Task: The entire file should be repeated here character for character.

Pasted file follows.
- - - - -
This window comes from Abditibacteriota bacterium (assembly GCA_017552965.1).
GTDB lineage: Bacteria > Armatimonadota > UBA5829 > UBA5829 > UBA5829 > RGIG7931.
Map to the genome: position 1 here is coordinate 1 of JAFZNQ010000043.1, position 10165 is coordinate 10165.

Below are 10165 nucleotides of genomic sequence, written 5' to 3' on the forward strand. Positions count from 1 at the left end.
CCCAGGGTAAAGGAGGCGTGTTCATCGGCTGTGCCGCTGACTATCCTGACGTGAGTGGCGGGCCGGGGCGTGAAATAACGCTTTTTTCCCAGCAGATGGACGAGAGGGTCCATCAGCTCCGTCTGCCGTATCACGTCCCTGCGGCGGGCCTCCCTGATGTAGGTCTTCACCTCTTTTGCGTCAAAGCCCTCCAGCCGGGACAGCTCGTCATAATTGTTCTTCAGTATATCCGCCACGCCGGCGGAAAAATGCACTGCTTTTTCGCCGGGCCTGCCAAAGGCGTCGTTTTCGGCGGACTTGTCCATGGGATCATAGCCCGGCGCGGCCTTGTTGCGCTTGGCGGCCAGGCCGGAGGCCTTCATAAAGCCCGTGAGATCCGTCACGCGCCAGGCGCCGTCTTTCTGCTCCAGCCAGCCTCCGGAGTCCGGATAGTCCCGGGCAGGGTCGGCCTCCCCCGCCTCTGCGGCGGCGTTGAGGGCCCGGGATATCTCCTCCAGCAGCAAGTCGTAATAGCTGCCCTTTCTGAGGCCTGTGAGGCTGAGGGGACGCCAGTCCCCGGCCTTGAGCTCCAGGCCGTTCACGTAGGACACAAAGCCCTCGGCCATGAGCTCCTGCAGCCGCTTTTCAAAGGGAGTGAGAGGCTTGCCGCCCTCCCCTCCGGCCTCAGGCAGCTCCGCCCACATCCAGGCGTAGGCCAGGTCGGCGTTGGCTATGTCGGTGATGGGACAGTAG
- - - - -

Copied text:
This window comes from Abditibacteriota bacterium (assembly GCA_017552965.1).
GTDB lineage: Bacteria > Armatimonadota > UBA5829 > UBA5829 > UBA5829 > RGIG7931.
Map to the genome: position 1 here is coordinate 1 of JAFZNQ010000043.1, position 10165 is coordinate 10165.

Below are 10165 nucleotides of genomic sequence, written 5' to 3' on the forward strand. Positions count from 1 at the left end.
CCCAGGGTAAAGGAGGCGTGTTCATCGGCTGTGCCGCTGACTATCCTGACGTGAGTGGCGGGCCGGGGCGTGAAATAACGCTTTTTTCCCAGCAGATGGACGAGAGGGTCCATCAGCTCCGTCTGCCGTATCACGTCCCTGCGGCGGGCCTCCCTGATGTAGGTCTTCACCTCTTTTGCGTCAAAGCCCTCCAGCCGGGACAGCTCGTCATAATTGTTCTTCAGTATATCCGCCACGCCGGCGGAAAAATGCACTGCTTTTTCGCCGGGCCTGCCAAAGGCGTCGTTTTCGGCGGACTTGTCCATGGGATCATAGCCCGGCGCGGCCTTGTTGCGCTTGGCGGCCAGGCCGGAGGCCTTCATAAAGCCCGTGAGATCCGTCACGCGCCAGGCGCCGTCTTTCTGCTCCAGCCAGCCTCCGGAGTCCGGATAGTCCCGGGCAGGGTCGGCCTCCCCCGCCTCTGCGGCGGCGTTGAGGGCCCGGGATATCTCCTCCAGCAGCAAGTCGTAATAGCTGCCCTTTCTGAGGCCTGTGAGGCTGAGGGGACGCCAGTCCCCGGCCTTGAGCTCCAGGCCGTTCACGTAGGACACAAAGCCCTCGGCCATGAGCTCCTGCAGCCGCTTTTCAAAGGGAGTGAGAGGCTTGCCGCCCTCCCCTCCGGCCTCAGGCAGCTCCGCCCACATCCAGGCGTAGGCCAGGTCGGCGTTGGCTATGTCGGTGATGGGACAGTAG